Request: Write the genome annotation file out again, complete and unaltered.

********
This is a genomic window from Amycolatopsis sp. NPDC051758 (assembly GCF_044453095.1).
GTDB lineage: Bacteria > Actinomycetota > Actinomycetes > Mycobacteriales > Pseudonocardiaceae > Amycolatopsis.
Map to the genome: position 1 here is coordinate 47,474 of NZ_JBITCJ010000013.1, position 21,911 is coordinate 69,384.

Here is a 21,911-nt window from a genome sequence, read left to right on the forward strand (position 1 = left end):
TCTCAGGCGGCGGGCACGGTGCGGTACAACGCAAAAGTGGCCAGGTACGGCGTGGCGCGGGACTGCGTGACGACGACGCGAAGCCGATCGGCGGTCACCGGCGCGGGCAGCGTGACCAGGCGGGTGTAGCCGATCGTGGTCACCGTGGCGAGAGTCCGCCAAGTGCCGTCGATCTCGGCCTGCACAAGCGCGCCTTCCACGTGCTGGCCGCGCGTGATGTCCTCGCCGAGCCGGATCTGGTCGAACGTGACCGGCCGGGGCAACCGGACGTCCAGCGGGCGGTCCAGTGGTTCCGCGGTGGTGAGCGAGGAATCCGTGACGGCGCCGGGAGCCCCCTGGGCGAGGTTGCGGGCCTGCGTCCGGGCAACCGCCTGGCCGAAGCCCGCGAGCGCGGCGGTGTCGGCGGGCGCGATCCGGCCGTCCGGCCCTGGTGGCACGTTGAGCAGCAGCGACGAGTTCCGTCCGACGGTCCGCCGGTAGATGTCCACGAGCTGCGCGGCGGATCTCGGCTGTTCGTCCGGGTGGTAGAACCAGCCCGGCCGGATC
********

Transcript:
This is a genomic window from Amycolatopsis sp. NPDC051758 (assembly GCF_044453095.1).
GTDB lineage: Bacteria > Actinomycetota > Actinomycetes > Mycobacteriales > Pseudonocardiaceae > Amycolatopsis.
Map to the genome: position 1 here is coordinate 47,474 of NZ_JBITCJ010000013.1, position 21,911 is coordinate 69,384.

Here is a 21,911-nt window from a genome sequence, read left to right on the forward strand (position 1 = left end):
TCTCAGGCGGCGGGCACGGTGCGGTACAACGCAAAAGTGGCCAGGTACGGCGTGGCGCGGGACTGCGTGACGACGACGCGAAGCCGATCGGCGGTCACCGGCGCGGGCAGCGTGACCAGGCGGGTGTAGCCGATCGTGGTCACCGTGGCGAGAGTCCGCCAAGTGCCGTCGATCTCGGCCTGCACAAGCGCGCCTTCCACGTGCTGGCCGCGCGTGATGTCCTCGCCGAGCCGGATCTGGTCGAACGTGACCGGCCGGGGCAACCGGACGTCCAGCGGGCGGTCCAGTGGTTCCGCGGTGGTGAGCGAGGAATCCGTGACGGCGCCGGGAGCCCCCTGGGCGAGGTTGCGGGCCTGCGTCCGGGCAACCGCCTGGCCGAAGCCCGCGAGCGCGGCGGTGTCGGCGGGCGCGATCCGGCCGTCCGGCCCTGGTGGCACGTTGAGCAGCAGCGACGAGTTCCGTCCGACGGTCCGCCGGTAGATGTCCACGAGCTGCGCGGCGGATCTCGGCTGTTCGTCCGGGTGGTAGAACCAGCCCGGCCGGATC